Johnson and Arcuri and the missing documents

The Greater London Authority’s oversight committee is soon due to publish a report into whether Boris Johnson abused his position as London mayor to “benefit and reward” Jennifer Arcuri’s companies, over-ruling official advice in relation both to sponsorship and to her involvement with Johnson on official foreign trade missions. The story is told in a Guardian article of January 2022 here.

The discovery / disclosure point arises because the investigation was reopened when the GLA was given further documents by Arcuri and her company. It is now said in terms that documents were deleted – the Guardian article says that ‘the original IOPC inquiry was hampered by the deletion of key email and phone records at City Hall that prevented the watchdog from “reviewing relevant evidence”’. The deletions came to light because of gaps in the email trail.

When I wrote about this in June 2020, it was not clear how documents came to be missing. I reported that the investigators had said that, “some of the records it had wanted to see ‘either never existed or have been deleted’”. I said:

There is an ambiguity in this which makes my nostrils twitch. When they say that documents ‘either never existed or have been deleted’, are these two categories of documents – the “never existed” ones and the deleted ones – or one category whose absence is unexplained?

The GLA now seems clear that documents have been deleted.

I do not claim to know what rules are followed by the GLA when conducting an investigation like this. What would an English civil court do in these circumstances? A series of questions arise?

What is usual when an office holder such as the mayor hands over to his successor? The email system belongs to the office not to the office-holder, and the incoming mayor is entitled to expect to inherit all his predecessor’s correspondence. It would be proper, nevertheless, to see if any exception applied here. Since we are talking of public money whose destination had already been questioned, it is hard to think it proper to delete anything on this subject.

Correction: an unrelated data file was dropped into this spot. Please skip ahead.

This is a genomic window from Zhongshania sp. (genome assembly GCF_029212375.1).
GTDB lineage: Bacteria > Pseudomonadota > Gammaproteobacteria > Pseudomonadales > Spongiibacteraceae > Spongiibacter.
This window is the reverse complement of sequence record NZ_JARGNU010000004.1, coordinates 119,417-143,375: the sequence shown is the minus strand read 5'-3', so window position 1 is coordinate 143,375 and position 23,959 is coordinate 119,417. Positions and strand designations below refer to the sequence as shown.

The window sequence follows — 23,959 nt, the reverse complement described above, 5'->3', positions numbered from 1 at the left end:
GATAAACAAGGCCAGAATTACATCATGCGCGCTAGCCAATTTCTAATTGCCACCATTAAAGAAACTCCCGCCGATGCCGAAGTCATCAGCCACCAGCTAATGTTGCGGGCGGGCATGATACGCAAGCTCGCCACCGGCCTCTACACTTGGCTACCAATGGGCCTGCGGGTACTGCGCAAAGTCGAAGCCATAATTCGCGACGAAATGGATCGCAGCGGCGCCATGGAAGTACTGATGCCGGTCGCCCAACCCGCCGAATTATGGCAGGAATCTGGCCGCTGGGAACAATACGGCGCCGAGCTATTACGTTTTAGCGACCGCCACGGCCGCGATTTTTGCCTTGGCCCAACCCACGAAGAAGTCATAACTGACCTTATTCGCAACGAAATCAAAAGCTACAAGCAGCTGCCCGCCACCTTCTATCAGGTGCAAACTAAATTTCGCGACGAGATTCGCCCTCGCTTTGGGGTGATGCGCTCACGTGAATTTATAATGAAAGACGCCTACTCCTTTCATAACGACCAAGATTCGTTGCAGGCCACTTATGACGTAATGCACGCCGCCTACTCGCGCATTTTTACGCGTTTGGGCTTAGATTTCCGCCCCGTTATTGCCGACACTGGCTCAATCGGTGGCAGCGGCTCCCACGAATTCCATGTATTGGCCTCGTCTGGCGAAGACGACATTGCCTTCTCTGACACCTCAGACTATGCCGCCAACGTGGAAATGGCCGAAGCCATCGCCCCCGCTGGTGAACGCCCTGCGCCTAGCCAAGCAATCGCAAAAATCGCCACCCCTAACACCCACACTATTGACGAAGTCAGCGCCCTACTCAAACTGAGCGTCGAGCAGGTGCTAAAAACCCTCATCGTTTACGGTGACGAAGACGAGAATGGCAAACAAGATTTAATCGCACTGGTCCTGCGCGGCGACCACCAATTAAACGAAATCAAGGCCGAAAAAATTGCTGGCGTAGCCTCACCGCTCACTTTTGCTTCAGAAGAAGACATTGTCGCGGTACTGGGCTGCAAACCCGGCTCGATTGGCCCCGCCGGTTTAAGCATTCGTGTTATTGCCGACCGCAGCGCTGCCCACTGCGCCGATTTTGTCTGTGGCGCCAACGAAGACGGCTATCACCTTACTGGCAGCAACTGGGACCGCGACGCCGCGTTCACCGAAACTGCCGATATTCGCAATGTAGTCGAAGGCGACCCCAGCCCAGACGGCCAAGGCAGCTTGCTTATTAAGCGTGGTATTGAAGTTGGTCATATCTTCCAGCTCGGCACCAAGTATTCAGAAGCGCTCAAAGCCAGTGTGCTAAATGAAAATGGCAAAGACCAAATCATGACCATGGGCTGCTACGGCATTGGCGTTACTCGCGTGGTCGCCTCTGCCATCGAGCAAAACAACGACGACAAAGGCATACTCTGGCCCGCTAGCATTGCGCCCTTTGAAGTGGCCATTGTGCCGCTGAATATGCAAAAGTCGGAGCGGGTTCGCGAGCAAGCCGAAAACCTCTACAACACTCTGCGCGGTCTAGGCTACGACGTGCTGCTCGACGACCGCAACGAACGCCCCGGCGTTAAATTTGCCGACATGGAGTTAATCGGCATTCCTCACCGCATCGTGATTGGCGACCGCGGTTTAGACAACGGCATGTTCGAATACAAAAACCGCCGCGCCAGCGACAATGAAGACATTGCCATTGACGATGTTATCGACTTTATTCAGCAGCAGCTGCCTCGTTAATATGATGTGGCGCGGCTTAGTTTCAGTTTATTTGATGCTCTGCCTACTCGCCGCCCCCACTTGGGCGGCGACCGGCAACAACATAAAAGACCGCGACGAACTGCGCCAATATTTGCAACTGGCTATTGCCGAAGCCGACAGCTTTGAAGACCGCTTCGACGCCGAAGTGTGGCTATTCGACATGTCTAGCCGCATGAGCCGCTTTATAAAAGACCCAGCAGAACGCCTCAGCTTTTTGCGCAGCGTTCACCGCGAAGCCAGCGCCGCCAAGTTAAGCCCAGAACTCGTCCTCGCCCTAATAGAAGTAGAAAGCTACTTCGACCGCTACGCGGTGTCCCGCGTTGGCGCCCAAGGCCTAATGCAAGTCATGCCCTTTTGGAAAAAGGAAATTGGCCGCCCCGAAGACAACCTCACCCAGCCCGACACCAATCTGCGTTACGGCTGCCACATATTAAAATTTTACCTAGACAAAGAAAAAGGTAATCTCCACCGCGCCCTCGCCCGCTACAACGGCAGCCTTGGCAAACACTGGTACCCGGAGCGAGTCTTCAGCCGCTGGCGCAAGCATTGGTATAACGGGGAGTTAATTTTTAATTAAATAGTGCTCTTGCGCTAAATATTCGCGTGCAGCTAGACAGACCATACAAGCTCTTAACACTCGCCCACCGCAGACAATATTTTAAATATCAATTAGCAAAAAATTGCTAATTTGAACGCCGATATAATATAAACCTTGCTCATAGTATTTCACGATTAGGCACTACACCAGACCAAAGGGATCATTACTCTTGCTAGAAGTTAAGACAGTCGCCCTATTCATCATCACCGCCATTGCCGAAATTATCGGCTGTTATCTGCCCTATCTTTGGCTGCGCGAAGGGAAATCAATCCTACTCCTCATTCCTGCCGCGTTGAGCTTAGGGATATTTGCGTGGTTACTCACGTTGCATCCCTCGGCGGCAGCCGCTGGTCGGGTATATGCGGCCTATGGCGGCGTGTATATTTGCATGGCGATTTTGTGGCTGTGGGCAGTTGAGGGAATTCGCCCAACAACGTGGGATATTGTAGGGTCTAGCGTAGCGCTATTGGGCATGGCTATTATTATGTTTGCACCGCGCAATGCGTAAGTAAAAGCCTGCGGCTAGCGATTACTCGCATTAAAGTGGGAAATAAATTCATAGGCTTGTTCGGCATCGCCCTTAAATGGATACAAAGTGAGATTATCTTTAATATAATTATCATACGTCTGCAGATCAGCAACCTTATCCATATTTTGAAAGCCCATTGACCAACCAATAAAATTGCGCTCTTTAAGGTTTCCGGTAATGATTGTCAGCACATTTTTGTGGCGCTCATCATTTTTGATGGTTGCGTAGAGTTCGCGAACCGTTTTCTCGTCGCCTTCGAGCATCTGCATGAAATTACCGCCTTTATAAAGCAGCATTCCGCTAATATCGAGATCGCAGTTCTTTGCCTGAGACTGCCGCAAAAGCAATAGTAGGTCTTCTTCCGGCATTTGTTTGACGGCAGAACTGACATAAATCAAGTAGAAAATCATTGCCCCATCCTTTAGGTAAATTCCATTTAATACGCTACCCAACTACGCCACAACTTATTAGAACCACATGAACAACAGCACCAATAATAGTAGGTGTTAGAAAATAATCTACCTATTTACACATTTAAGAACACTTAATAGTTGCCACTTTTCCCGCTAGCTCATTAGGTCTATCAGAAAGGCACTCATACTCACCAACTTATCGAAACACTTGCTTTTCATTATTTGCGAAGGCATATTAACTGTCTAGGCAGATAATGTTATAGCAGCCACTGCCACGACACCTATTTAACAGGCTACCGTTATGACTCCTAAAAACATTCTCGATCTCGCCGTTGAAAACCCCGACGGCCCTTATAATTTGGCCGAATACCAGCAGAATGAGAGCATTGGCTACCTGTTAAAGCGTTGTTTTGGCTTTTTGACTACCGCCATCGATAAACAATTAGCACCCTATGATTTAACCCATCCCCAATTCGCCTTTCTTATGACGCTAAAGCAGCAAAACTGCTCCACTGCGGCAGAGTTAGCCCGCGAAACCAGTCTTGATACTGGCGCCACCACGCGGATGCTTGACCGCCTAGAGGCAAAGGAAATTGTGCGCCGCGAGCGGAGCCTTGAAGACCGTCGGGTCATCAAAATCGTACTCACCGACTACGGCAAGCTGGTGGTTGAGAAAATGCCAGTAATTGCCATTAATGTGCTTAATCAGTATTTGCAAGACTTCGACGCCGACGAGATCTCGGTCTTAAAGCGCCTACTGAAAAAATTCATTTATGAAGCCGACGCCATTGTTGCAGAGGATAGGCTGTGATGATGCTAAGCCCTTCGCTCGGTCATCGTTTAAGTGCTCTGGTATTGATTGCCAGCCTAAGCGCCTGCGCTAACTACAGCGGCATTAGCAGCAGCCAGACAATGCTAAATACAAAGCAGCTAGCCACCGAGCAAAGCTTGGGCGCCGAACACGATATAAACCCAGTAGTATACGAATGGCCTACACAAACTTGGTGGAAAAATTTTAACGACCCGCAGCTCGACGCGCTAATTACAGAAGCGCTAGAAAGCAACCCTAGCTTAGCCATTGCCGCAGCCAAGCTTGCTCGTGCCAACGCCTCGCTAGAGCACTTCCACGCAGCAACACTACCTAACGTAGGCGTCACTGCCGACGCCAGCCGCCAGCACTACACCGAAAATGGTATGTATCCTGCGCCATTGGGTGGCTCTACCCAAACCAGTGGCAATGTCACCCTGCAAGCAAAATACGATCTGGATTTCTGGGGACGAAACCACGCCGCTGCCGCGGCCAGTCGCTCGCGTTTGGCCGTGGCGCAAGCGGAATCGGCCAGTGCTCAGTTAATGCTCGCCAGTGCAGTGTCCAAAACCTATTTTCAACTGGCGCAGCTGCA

What investigations have been made into the circumstances of the deletion? Who actually pressed the buttons which effected the deletion? By what authority and at whose request? Although it was said by others that Boris Johnson’s visits to Arcuri’s flat were for “IT lessons”, it seems unlikely that her tuition extended to the deletion of emails from the mayoral mail room systems.

What, if any, conclusions can be drawn from the gaps in the mail boxes? What subjects were under discussion in the contemporaneous emails?

What efforts have been made to recover the missing emails? What investigations have been undertaken into the questions raised above?

Did Boris Johnson have a motive for deleting emails about Arcuri? The allegation is that he procured the payment of public money to his lover’s company in the face of official remonstrations. Johnson has not admitted an affair, but there seems no doubt that they were lovers and the payments are a matter of record. Whether or not he did actually order the deletions, he certainly had the motive for doing so.

Is it proportionate to investigate further?

Courts also concern themselves with the character of the person alleged to be responsible for document deletion. Boris Johnson lies as a matter of course (“liar” is the word which most readily comes to people’s minds when asked about him). He routinely lies to Parliament. He has lied to the Queen. He lies naturally and fluently to anyone and everyone. He will not get much credit for his character when the circumstances of the deletions are investigated.

I await the outcome of the GLA investigation with interest.

Note: The original version attributed the “IT  lessons” comment to Johnson himself, which was my understanding at the time. I can’t find a source for that, so have amended the reference. The point stands.

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About Chris Dale

I have been an English solicitor since 1980. I run the e-Disclosure Information Project which collects and comments on information about electronic disclosure / eDiscovery and related subjects in the UK, the US, AsiaPac and elsewhere
This entry was posted in Discovery, eDisclosure, eDiscovery, Electronic disclosure. Bookmark the permalink.

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